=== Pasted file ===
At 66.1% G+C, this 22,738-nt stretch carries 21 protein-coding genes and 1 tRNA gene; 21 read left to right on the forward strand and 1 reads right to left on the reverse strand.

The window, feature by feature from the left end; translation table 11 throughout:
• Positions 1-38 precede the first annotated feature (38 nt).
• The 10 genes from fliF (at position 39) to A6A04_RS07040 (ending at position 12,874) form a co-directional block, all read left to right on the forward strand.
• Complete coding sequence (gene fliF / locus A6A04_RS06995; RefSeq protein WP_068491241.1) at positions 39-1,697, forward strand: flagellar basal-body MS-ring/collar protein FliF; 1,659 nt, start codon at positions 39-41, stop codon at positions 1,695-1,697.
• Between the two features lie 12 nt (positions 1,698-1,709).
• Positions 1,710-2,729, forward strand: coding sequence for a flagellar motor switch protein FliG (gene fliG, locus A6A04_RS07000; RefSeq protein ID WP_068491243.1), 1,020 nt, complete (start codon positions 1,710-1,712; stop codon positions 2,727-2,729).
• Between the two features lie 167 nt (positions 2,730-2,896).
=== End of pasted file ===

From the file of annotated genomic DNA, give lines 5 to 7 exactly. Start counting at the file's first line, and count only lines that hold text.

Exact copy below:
• Complete coding sequence (gene fliF / locus A6A04_RS06995; RefSeq protein WP_068491241.1) at positions 39-1,697, forward strand: flagellar basal-body MS-ring/collar protein FliF; 1,659 nt, start codon at positions 39-41, stop codon at positions 1,695-1,697.
• Between the two features lie 12 nt (positions 1,698-1,709).
• Positions 1,710-2,729, forward strand: coding sequence for a flagellar motor switch protein FliG (gene fliG, locus A6A04_RS07000; RefSeq protein ID WP_068491243.1), 1,020 nt, complete (start codon positions 1,710-1,712; stop codon positions 2,727-2,729).